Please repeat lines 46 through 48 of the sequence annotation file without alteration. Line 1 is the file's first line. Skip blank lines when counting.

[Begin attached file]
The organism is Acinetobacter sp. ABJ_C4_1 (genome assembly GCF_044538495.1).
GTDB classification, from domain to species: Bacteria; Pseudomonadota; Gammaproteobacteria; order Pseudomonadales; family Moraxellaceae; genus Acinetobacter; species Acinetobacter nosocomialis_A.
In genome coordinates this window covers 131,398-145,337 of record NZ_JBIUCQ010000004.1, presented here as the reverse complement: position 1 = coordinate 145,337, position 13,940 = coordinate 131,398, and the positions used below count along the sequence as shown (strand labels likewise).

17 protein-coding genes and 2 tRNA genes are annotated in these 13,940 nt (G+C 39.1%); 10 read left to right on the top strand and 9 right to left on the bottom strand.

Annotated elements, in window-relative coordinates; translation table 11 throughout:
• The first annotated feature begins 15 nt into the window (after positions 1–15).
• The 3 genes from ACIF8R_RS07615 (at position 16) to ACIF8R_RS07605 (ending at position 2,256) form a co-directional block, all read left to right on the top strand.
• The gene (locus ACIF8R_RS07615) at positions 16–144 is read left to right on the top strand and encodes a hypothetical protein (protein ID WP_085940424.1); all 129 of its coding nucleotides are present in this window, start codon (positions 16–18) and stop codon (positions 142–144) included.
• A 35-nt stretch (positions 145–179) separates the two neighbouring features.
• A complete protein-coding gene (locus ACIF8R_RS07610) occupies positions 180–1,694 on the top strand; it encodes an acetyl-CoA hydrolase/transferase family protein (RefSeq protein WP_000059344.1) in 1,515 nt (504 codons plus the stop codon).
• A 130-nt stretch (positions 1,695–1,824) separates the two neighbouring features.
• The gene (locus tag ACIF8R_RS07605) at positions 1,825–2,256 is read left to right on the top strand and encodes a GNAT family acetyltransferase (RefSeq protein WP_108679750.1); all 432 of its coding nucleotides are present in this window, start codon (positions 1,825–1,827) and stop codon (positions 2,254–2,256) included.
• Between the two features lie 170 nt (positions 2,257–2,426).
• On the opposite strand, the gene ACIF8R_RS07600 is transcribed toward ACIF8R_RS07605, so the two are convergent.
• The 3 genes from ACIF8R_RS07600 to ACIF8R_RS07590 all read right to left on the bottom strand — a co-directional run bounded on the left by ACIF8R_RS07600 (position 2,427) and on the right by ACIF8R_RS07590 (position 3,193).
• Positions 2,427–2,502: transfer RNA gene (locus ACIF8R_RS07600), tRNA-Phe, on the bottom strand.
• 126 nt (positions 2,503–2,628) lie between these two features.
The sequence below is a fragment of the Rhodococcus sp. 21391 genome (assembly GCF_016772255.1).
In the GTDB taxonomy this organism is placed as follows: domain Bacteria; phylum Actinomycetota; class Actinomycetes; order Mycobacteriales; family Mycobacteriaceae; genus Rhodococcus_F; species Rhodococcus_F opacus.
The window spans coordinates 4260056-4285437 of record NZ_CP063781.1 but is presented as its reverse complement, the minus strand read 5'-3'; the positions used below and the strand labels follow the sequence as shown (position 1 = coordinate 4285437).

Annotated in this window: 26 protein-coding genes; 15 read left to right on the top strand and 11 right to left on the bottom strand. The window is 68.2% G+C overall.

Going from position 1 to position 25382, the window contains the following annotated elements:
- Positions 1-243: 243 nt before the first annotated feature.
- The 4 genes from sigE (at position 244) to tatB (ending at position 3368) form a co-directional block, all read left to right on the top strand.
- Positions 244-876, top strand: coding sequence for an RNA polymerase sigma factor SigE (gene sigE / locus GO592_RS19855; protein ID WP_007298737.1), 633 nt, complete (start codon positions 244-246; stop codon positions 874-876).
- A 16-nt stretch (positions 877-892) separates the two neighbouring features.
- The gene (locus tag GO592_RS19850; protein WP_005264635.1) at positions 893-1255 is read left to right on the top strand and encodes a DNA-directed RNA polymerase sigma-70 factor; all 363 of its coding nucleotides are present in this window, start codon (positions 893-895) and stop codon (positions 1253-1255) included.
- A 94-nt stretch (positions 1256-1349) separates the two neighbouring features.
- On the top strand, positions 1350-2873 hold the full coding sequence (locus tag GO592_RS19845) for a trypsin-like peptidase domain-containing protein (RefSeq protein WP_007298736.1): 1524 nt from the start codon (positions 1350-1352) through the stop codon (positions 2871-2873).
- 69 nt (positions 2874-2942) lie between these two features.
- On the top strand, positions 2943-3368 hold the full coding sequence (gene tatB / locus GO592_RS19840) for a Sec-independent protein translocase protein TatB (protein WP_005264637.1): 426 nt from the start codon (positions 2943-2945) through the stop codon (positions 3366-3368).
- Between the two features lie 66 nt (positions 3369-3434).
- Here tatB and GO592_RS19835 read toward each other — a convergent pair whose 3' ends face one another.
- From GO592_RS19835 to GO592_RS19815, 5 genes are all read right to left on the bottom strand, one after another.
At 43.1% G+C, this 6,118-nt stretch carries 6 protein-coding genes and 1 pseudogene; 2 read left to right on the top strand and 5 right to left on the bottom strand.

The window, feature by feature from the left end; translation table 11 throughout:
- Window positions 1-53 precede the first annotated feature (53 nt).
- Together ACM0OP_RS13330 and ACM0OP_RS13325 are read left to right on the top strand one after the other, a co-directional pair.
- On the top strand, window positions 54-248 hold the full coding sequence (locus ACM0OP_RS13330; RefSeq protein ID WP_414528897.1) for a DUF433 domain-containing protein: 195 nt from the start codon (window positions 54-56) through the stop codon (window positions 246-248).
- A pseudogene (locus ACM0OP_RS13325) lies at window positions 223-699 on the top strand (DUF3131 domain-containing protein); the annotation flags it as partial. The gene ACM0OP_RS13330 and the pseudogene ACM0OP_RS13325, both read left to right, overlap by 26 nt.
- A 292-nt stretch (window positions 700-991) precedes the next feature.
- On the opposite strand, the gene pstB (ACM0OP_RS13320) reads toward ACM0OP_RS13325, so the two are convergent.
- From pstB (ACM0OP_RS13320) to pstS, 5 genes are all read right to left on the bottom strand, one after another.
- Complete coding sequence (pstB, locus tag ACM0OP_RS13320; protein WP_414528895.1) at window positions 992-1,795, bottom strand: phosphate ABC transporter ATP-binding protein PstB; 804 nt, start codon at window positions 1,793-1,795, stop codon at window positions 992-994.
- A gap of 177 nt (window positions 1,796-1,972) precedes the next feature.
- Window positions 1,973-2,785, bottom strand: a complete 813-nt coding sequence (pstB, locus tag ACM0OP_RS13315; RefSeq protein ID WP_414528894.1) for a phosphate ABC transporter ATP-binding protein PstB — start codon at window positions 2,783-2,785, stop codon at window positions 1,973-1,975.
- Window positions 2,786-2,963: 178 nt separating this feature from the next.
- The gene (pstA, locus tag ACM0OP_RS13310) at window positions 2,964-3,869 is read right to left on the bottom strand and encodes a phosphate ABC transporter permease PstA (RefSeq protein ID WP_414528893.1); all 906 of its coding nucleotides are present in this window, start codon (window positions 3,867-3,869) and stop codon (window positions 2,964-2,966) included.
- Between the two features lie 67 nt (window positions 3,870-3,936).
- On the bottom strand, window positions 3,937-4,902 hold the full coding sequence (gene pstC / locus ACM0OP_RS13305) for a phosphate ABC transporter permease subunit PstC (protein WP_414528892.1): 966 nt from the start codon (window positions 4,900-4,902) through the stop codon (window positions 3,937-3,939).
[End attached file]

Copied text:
- Window positions 1,973-2,785, bottom strand: a complete 813-nt coding sequence (pstB, locus tag ACM0OP_RS13315; RefSeq protein ID WP_414528894.1) for a phosphate ABC transporter ATP-binding protein PstB — start codon at window positions 2,783-2,785, stop codon at window positions 1,973-1,975.
- Window positions 2,786-2,963: 178 nt separating this feature from the next.
- The gene (pstA, locus tag ACM0OP_RS13310) at window positions 2,964-3,869 is read right to left on the bottom strand and encodes a phosphate ABC transporter permease PstA (RefSeq protein ID WP_414528893.1); all 906 of its coding nucleotides are present in this window, start codon (window positions 3,867-3,869) and stop codon (window positions 2,964-2,966) included.